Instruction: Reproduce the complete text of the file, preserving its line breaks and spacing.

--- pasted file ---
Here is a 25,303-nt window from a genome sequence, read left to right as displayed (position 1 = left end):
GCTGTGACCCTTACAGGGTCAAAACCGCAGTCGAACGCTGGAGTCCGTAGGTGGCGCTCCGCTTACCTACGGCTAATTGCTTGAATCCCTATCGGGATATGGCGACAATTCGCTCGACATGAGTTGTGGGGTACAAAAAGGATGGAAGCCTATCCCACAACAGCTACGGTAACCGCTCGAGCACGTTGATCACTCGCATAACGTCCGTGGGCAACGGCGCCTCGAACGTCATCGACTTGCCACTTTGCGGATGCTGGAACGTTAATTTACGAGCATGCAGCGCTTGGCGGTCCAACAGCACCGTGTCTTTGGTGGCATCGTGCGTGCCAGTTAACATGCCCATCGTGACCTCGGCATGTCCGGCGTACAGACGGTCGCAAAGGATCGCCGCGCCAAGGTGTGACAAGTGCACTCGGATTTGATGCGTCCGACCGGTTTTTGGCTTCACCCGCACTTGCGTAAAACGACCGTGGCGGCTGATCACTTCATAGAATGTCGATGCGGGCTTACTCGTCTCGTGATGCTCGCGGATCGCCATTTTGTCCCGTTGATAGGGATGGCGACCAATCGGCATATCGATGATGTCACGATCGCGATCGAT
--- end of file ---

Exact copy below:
Here is a 25,303-nt window from a genome sequence, read left to right as displayed (position 1 = left end):
GCTGTGACCCTTACAGGGTCAAAACCGCAGTCGAACGCTGGAGTCCGTAGGTGGCGCTCCGCTTACCTACGGCTAATTGCTTGAATCCCTATCGGGATATGGCGACAATTCGCTCGACATGAGTTGTGGGGTACAAAAAGGATGGAAGCCTATCCCACAACAGCTACGGTAACCGCTCGAGCACGTTGATCACTCGCATAACGTCCGTGGGCAACGGCGCCTCGAACGTCATCGACTTGCCACTTTGCGGATGCTGGAACGTTAATTTACGAGCATGCAGCGCTTGGCGGTCCAACAGCACCGTGTCTTTGGTGGCATCGTGCGTGCCAGTTAACATGCCCATCGTGACCTCGGCATGTCCGGCGTACAGACGGTCGCAAAGGATCGCCGCGCCAAGGTGTGACAAGTGCACTCGGATTTGATGCGTCCGACCGGTTTTTGGCTTCACCCGCACTTGCGTAAAACGACCGTGGCGGCTGATCACTTCATAGAATGTCGATGCGGGCTTACTCGTCTCGTGATGCTCGCGGATCGCCATTTTGTCCCGTTGATAGGGATGGCGACCAATCGGCATATCGATGATGTCACGATCGCGATCGAT